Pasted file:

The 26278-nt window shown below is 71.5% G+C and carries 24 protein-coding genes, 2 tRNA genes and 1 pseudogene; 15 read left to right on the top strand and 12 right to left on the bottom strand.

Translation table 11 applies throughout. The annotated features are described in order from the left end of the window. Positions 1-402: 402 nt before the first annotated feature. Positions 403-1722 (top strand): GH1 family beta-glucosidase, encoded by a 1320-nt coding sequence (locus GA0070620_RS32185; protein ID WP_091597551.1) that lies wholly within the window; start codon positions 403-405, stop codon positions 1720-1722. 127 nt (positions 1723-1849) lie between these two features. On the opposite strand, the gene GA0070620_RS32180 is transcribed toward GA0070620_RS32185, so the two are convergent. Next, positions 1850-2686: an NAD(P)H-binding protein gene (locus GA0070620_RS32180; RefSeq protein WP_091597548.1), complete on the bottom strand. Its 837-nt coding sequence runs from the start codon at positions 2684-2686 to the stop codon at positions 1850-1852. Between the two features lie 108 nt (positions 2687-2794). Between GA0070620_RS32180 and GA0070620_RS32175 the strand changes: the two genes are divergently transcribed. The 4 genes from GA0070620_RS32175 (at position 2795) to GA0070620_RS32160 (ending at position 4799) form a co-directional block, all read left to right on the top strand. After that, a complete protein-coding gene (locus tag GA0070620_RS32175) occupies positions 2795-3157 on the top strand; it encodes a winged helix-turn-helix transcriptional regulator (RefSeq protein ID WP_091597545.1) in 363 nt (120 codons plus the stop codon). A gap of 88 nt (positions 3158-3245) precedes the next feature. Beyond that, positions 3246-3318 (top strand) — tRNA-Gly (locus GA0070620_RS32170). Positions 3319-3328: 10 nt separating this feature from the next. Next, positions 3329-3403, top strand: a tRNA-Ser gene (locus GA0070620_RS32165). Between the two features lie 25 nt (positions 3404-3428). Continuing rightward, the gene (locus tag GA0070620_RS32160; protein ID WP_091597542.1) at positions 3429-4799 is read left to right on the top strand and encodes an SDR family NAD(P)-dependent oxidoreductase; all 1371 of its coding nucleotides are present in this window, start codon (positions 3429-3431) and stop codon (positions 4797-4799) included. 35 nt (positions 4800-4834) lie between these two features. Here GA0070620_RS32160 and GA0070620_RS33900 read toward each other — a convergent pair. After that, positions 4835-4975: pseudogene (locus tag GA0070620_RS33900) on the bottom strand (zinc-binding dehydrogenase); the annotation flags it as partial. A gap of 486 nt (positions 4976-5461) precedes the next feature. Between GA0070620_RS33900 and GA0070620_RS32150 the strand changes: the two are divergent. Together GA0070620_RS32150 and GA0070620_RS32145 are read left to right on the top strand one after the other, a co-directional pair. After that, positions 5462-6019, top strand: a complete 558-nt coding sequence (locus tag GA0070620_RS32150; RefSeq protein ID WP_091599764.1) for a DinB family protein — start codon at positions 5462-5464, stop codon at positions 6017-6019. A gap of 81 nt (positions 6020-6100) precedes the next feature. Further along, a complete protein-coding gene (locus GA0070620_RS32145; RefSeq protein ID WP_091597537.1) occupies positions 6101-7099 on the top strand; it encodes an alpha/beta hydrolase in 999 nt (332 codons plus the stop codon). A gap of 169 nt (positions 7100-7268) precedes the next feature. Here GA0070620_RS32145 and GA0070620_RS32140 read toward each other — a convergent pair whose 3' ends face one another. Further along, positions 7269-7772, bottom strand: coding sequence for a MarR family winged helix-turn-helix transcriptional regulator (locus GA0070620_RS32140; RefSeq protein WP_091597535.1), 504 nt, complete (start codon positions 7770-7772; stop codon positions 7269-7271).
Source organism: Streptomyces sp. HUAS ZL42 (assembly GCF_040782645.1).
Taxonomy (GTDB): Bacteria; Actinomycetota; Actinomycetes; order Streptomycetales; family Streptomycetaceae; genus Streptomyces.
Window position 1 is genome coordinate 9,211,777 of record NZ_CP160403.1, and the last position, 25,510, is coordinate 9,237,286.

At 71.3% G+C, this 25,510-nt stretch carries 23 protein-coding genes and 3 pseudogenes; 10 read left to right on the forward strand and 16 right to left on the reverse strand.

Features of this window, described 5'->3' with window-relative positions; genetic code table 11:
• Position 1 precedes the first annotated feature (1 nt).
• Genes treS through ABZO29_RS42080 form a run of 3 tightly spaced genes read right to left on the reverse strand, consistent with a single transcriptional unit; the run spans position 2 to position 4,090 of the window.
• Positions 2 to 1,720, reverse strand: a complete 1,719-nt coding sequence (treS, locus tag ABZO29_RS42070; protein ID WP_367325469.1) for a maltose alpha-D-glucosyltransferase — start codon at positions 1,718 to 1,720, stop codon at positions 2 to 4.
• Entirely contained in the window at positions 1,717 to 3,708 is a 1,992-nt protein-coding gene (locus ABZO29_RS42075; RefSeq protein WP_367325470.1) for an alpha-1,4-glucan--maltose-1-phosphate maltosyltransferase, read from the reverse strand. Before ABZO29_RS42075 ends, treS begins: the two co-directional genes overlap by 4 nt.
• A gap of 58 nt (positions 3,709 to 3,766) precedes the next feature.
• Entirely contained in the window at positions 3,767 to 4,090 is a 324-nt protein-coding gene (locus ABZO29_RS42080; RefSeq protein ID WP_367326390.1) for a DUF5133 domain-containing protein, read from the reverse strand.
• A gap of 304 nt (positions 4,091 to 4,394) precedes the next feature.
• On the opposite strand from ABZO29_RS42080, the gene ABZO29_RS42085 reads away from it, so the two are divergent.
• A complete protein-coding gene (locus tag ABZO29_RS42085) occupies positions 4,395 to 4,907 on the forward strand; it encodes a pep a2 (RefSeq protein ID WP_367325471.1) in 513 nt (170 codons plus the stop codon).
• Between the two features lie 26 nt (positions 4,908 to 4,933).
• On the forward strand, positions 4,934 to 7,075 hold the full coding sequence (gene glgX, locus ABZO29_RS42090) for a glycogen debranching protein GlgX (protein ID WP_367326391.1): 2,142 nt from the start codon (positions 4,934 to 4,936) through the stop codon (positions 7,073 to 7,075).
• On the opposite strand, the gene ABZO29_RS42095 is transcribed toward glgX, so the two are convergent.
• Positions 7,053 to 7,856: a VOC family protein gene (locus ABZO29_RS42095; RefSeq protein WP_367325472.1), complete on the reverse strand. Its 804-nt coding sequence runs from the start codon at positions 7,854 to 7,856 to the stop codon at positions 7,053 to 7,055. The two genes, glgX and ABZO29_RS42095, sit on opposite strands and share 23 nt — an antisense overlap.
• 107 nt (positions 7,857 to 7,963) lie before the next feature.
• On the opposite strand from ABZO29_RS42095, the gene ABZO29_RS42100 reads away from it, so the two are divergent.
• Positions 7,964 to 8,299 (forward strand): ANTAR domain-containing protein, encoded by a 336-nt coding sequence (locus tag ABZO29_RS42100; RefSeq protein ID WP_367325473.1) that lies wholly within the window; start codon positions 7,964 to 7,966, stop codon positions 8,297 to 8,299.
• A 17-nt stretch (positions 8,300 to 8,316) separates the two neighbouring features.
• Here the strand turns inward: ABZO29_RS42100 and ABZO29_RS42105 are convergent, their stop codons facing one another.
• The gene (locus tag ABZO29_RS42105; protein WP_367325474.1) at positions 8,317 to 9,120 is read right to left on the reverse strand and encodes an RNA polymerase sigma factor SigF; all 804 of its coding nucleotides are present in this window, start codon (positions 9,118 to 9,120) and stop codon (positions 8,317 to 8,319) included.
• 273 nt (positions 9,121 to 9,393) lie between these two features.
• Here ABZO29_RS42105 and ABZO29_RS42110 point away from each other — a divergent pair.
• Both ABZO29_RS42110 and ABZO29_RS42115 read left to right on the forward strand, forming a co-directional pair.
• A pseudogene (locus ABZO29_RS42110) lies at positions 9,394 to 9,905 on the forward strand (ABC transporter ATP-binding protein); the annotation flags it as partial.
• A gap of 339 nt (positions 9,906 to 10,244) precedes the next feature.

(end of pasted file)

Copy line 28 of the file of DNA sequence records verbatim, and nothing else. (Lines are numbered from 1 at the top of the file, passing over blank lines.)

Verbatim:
• Here ABZO29_RS42105 and ABZO29_RS42110 point away from each other — a divergent pair.